WASHINGTON -- Even as lawmakers look for ways to curb gun violence, the federal government and various states havent sent millions of mental-health and drug abuse records to the database thats designed to keep firearms from people who are barred from owning them, according to recent studies.
A host of logistical problems including concerns about violating privacy, misunderstandings about which records should be submitted and a lack of money and training has left the National Instant Criminal Background Check System without the information thats necessary to prevent guns from ending up in dangerous hands.
Requiring backgrounds checks on all gun purchases is one of several steps Congress has been debating since the shocking murder of 20 elementary school children in Newtown, Conn., just before Christmas. But even if that becomes law, it wont solve a serious but little-discussed problem: The database is incomplete.
Seung Hui Cho, the Virginia Tech senior behind the worst school shooting in the nations history, was able to purchase a pair of semi-automatic pistols that he used to kill 32 people on campus in April 2007 because he passed a federal background check. Thats because the state of Virginia didnt submit a crucial piece of information: that a court had earlier ordered Cho to seek treatment for mental illness.
Virginia quickly passed a law requiring that type of data to be sent. The federal government cant mandate that states submit records to the background check database, although, like Virginia, the states may require themselves to do so. But as of October 2011, 23 states and the District of Columbia each had sent fewer than 100 mental health records to the database, according to a report by Mayors Against Illegal Guns, a coalition of more than 900 mayors co-chaired by New Yorks Michael Bloomberg, a leading gun-control advocate.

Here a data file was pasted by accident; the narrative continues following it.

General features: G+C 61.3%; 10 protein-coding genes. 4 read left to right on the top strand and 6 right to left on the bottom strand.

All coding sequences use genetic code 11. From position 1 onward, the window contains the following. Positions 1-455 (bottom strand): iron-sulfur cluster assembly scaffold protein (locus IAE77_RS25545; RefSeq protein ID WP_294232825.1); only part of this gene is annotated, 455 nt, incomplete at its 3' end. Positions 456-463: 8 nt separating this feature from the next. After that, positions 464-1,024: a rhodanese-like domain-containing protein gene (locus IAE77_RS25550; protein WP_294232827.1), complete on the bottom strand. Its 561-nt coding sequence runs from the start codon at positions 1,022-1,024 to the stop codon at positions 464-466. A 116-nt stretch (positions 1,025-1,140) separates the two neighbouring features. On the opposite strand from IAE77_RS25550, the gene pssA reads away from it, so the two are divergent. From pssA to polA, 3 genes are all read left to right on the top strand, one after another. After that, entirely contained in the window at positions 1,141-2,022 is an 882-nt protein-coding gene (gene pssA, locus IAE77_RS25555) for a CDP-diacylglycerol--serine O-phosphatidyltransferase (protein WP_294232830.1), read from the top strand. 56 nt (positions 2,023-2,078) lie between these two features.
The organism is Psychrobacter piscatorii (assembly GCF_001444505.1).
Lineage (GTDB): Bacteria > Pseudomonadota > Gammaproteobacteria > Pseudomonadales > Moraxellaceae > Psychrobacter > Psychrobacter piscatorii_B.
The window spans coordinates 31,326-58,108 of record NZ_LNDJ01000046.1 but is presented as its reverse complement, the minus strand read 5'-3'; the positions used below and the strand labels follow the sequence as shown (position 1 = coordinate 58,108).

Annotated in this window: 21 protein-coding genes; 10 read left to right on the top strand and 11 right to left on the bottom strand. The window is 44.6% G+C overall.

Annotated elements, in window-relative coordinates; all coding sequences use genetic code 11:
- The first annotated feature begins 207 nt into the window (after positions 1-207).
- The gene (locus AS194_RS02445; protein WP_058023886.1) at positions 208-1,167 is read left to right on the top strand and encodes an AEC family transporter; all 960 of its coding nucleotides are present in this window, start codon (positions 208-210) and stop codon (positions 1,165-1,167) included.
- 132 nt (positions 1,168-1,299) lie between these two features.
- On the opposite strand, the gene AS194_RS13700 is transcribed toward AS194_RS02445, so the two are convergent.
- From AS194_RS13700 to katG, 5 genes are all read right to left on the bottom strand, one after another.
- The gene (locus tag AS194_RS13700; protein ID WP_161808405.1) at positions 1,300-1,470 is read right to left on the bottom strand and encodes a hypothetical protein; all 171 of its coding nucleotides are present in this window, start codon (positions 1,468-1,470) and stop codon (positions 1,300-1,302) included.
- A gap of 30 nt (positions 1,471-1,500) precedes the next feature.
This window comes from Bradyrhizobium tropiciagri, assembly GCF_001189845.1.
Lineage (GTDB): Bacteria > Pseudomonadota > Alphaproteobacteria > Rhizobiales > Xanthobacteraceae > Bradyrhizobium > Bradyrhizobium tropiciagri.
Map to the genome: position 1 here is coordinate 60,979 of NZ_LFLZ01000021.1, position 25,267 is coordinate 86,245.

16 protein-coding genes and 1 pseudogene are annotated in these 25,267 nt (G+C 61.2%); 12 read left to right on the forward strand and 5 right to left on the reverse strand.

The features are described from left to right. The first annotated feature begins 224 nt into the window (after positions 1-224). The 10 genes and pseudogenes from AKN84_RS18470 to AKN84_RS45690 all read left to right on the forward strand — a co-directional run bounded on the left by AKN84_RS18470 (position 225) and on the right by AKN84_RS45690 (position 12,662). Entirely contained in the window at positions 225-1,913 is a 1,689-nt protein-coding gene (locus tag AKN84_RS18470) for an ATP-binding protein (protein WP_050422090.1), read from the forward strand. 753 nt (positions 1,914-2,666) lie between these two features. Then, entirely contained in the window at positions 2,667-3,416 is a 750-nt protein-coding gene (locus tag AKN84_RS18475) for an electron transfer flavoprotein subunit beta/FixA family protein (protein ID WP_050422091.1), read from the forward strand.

Fifty-two out of 61 federal agencies, which are required to send the information, did not, the report says.
Dan Gross, the president of the Brady Center to Prevent Gun Violence, said he was reluctant to talk about the limitations of the database because he didnt want to diminish the importance of the bill that would require checks for all gun sales.
A perfect . . . system is still imperfect without background checks on all sales, he said.
The White House and Department of Justice didnt respond to requests for comments.
The Senate Judiciary Committee tried to correct some of the flaws in the background-check system this week, requiring scrutiny of all sales, private and commercial. The bill passed, but without any Republican support, after Democrats refused to exempt sales between family members and close friends. It does include additional incentives for states, including $400 million over four years, to share information.
Gun control advocates say that 40 percent of gun sales dont undergo background checks. But the numbers come from a 19-year-old poll that examined gun ownership in the country and are ambiguous, and possibly inaccurate.
A new McClatchy-Marist poll released this week found that 84 percent of Americans support background checks for private gun sales and those at gun shows, with broad support from Democrats, independents and Republicans alike.
National Rifle Association President David Keene said recently that the background check system was flawed and he doubted an expansion would improve the situation.